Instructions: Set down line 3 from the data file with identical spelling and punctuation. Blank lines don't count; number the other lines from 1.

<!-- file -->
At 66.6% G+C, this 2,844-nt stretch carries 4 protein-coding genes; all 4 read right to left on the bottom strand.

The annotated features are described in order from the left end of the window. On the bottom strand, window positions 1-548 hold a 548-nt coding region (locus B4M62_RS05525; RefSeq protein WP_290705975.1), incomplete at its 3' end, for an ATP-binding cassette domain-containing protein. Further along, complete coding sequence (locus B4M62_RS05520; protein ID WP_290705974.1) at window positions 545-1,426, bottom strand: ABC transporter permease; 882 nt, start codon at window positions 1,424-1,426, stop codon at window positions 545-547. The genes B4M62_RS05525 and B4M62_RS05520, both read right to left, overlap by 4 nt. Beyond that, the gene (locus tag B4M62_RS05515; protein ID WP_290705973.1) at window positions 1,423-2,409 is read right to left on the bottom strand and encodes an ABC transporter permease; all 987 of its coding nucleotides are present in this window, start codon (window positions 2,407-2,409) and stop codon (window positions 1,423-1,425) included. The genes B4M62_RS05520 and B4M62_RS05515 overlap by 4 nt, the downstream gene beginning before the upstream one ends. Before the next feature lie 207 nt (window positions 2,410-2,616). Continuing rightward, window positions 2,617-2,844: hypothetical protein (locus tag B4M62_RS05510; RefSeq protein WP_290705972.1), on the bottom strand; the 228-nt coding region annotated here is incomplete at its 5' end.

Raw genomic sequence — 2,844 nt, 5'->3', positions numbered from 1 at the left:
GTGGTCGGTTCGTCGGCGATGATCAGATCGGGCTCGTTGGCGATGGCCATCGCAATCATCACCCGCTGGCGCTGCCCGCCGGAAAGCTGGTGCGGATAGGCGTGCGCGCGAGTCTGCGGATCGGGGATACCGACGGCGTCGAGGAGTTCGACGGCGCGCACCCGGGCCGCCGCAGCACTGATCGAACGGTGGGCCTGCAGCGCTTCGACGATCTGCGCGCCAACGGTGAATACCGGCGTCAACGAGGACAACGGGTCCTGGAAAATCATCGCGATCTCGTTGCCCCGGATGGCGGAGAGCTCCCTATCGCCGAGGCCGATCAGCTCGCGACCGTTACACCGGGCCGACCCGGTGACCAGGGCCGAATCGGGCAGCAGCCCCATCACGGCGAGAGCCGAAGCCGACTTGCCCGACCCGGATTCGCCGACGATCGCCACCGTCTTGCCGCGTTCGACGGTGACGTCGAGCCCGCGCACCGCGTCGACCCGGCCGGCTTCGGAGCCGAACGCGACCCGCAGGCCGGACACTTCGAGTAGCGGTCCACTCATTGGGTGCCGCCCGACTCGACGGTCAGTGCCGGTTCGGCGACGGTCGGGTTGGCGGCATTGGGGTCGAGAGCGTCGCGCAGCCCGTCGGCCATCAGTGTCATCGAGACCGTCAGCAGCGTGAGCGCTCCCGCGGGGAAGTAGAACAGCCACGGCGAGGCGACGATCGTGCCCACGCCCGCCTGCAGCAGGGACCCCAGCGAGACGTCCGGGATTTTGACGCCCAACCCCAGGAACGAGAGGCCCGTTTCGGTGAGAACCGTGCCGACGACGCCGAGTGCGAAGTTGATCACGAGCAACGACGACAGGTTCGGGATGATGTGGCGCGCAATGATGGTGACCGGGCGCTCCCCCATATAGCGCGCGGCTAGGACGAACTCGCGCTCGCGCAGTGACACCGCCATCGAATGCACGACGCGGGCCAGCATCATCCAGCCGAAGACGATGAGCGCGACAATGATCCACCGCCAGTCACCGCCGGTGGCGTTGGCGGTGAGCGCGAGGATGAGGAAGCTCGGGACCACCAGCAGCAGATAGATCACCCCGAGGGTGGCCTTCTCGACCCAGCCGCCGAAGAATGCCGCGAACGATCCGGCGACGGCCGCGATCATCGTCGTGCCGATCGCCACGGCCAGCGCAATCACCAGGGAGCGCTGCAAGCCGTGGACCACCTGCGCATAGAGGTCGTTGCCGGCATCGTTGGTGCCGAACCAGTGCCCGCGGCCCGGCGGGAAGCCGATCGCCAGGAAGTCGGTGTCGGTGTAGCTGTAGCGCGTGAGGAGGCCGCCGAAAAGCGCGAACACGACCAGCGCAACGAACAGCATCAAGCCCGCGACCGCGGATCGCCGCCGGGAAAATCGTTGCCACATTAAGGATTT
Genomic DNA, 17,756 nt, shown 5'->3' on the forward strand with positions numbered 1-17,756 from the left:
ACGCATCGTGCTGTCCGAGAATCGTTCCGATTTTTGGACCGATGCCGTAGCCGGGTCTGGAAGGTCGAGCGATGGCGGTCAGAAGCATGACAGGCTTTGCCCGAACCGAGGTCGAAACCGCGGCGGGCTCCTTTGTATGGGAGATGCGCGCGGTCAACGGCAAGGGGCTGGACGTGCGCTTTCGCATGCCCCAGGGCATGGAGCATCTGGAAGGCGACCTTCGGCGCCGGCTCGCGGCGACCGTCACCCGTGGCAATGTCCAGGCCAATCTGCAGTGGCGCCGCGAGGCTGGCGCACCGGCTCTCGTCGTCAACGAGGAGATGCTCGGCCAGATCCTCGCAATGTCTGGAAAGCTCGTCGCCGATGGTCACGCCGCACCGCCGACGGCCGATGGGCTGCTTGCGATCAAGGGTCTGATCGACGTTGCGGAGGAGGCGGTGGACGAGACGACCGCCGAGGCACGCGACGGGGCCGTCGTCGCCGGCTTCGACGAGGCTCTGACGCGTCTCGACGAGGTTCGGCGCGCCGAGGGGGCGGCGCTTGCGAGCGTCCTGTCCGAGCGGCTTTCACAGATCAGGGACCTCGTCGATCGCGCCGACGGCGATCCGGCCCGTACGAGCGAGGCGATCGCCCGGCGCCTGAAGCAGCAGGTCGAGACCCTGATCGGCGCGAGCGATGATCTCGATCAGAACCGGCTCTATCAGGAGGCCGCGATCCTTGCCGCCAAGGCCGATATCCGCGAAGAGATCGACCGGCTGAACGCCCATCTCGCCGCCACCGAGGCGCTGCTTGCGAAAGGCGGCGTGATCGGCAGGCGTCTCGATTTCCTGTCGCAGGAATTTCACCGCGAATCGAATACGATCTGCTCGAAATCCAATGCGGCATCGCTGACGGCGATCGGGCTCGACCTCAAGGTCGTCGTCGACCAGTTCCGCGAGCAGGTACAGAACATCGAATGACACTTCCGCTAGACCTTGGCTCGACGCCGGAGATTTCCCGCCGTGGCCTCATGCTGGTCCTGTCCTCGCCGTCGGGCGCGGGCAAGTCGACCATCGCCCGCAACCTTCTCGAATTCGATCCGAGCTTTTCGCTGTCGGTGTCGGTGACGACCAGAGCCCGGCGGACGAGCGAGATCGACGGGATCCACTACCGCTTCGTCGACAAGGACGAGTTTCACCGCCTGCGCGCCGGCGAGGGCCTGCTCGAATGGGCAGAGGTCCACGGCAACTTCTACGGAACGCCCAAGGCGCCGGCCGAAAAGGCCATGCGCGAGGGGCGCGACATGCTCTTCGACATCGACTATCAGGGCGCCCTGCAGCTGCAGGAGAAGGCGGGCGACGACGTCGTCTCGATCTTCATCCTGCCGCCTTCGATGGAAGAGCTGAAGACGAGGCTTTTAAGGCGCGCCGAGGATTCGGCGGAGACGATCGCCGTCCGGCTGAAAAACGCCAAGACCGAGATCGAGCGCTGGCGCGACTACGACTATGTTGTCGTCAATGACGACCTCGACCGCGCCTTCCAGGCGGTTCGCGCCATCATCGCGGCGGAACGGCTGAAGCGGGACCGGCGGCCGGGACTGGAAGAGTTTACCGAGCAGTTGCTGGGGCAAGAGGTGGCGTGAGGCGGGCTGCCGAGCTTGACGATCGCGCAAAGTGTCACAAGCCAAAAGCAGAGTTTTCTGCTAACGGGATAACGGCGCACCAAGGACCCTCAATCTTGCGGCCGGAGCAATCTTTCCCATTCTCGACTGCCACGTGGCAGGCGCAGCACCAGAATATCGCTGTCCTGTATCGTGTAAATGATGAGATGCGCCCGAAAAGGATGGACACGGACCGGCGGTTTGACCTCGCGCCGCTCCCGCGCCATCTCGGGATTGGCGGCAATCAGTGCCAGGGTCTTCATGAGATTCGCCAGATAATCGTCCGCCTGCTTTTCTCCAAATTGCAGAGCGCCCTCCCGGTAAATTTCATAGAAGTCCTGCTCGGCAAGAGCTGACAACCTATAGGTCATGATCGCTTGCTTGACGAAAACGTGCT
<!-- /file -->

Raw genomic sequence — 2,844 nt, 5'->3', positions numbered from 1 at the left: